In the digital era, traditional bookstores face challenges from online rivals that not only let readers browse for books when they are nowhere near the high street but gives them the chance to read an e-book anywhere they can connect to the Internet.
Now, bookstores in Heilongjiang province are fighting back by developing a new way to grow.
Gogol Bookstore, in Harbin, the capital city of Heilongjiang, has found its niche by creating a platform for the exchange of Sino-Russian culture.
The store, which opened in October 2014, is a branch of the State-owned Heilongjiang Xinhua Bookstore Group.
Located on a 100-year-old street in the European-style city, the neoclassical look of the building leads many customers to feel as if they could already be in Russia or a European country.
Customers have dubbed it “the most beautiful European-style bookstore in China”.
“In 2015, we had more than 1,000 customers a day and a sales volume of more than six million yuan ($927,600) for the whole year,” said Han Li, general manager of the bookstore. “We broke even in our first year, which is an unexpected thing for a State-owned bookstore that does not sell textbooks.”
And that is largely because the bookstore sells much more than books.
It also offers reading spaces and Western food, including specialist coffee and steaks.
“We have created the brand of Gogol Beefsteak, which has been welcomed by customers and which accounts for 30 to 40 percent of our sales volume,” said Han.
And on the shelves of the bookstore, which is named after a famous Russian writer, there is a wealth of Russian language books on literature and art.
“In Harbin, there are many Russian people and lots of the local citizens have deep feelings for Russian culture,” said Qu Bolong, president of the Heilongjiang Xinhua Bookstore Group. “We hope the bookstore offers a broad platform for the exchange of Sino-Russian culture.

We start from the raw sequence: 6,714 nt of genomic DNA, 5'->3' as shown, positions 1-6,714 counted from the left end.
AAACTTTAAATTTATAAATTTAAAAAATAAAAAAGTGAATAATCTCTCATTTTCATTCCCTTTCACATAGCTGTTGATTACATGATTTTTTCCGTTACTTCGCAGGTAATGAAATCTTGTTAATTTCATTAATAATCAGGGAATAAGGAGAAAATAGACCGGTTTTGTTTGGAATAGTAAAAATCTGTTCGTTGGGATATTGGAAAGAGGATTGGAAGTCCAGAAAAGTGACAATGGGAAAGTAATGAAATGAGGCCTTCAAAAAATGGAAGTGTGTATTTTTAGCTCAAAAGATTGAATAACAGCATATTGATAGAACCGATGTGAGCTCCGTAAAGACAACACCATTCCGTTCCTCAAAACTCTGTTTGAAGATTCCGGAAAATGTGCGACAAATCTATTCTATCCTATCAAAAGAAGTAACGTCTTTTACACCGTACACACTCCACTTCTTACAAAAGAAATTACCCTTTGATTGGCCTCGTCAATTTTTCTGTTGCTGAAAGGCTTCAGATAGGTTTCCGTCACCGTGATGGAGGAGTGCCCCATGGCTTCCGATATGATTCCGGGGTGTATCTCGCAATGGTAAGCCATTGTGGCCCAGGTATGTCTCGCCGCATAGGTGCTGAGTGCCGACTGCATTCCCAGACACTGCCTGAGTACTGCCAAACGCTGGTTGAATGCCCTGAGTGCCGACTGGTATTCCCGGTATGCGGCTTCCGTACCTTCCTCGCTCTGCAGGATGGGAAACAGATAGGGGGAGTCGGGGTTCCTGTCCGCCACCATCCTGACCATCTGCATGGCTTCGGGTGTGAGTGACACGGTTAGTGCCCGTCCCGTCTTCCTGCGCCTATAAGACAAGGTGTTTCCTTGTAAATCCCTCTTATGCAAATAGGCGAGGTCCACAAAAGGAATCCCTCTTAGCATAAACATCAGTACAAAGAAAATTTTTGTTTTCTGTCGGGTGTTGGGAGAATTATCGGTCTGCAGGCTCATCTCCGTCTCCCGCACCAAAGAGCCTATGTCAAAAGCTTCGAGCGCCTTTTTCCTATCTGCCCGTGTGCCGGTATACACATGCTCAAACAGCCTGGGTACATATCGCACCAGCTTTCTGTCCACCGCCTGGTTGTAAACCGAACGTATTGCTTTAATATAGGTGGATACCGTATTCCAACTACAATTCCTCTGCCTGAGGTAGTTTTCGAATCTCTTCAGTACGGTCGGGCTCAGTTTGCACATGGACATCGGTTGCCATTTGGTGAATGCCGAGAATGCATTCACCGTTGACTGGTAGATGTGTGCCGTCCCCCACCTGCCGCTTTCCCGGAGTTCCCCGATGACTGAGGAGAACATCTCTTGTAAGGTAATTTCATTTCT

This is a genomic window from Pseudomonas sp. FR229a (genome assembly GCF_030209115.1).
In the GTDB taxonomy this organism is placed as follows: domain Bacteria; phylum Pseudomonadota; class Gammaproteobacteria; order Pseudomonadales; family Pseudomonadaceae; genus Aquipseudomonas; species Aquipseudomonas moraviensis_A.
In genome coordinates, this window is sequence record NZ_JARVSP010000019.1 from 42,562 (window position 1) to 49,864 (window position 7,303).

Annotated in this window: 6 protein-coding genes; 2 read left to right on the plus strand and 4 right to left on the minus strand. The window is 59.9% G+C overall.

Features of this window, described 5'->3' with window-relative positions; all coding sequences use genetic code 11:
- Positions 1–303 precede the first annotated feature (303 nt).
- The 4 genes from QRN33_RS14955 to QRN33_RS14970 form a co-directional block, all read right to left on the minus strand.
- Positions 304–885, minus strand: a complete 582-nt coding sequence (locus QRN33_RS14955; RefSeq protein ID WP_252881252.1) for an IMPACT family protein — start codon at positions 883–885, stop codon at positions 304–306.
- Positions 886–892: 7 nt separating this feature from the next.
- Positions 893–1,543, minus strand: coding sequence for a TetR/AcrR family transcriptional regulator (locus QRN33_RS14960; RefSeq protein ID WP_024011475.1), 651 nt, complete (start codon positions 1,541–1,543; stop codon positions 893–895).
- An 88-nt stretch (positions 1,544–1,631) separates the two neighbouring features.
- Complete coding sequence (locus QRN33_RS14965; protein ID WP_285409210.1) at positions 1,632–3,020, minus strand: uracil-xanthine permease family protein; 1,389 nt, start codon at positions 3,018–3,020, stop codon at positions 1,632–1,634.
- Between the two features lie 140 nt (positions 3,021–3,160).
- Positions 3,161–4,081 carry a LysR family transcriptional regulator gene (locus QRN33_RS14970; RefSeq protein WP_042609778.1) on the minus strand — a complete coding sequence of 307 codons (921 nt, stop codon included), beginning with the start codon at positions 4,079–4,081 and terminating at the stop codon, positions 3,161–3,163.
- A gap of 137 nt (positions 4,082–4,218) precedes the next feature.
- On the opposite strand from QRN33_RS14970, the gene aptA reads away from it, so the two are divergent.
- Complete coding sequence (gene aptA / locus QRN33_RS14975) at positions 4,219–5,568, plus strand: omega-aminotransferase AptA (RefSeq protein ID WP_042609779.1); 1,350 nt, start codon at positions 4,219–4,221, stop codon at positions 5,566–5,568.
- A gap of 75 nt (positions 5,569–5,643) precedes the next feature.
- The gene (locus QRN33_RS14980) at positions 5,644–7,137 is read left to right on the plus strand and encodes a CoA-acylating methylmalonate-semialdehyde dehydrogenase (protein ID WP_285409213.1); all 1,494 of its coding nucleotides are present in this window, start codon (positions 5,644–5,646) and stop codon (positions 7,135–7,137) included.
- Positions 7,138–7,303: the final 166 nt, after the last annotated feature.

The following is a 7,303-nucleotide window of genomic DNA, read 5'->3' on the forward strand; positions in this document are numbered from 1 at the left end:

In 2015, inspired by the success of the bookstore, Heilongjiang Education Publishing Press set up the Gogol Bookstore Editorial Department to further the exchange of Sino-Russian publications.
In cooperation with Far Eastern Federal University, the editorial department set about promoting “reading Russian and Chinese classical literature and art works”.
The representatives from both Russia and China will work together on choosing pieces of classical literature and art that are suitable for teenagers and they will be published in Russian and Chinese simultaneously in both countries.
“We hope that reading the classics will promote reading awareness among the public and that the bookstore will become a platform for the publishing industry to get this information out,” said Zhao Li, director of the Heilongjiang Education Publishing Press.
The editorial department also got behind a book series called Day Night, which aims to spread Eurasian culture in China and Harbin’s regional culture overseas.
Following publication of the first series — the City of Churches — and the second series — the City of Music — plans are unfolding for more.
In March 2015, Gogol Bookstore signed an agreement with the nearby Russian province of Primorskiy Krai to set up the Russian and Chinese Teenagers’ Reading Alliance.
The establishment of the Sino-Russian Teenagers Cultural Exchange Base at the bookstore has also contributed, making it the first choice of Russian students studying in Harbin who visit the store not only for Russian language books but for cultural displays and performances.
Gogol Bookstore opened the first mini bookstore theater in China. In December 2014, it staged a Christmas event named An Elegant Meeting with Sissi that ran for five consecutive days.
And the bookstore has inspired others to follow the trail it blazed.
In March 2015, Heihe Xinhua Bookstore was renamed Pushkin Bookstore after an upgrade and realignment.
Heihe, a town that sits on the China-Russia border in Heilongjiang province, has seen a steady rise in the number of Russian tourists during the past 10 years.
Located on the most prosperous commercial pedestrian street, a statue of Pushkin in front of the bookstore attracts many Russian tourists.
“The bookstore aroused strong feelings among Russian people and the Russian media reported on its opening,” said Qu.
“Gogol Bookstore and Pushkin Bookstore are two successful examples of traditional bookstores that have upgraded and transformed, but indiscriminately imitating their model is not practicable,” said Yu Xiaobei, deputy general manager of Heilongjiang Publishing Group. “In Heilongjiang, there are 83 Xinhua Bookstores. In the future, we will transform them according to their own characteristics step by step in order to achieve development during the digital revolution.”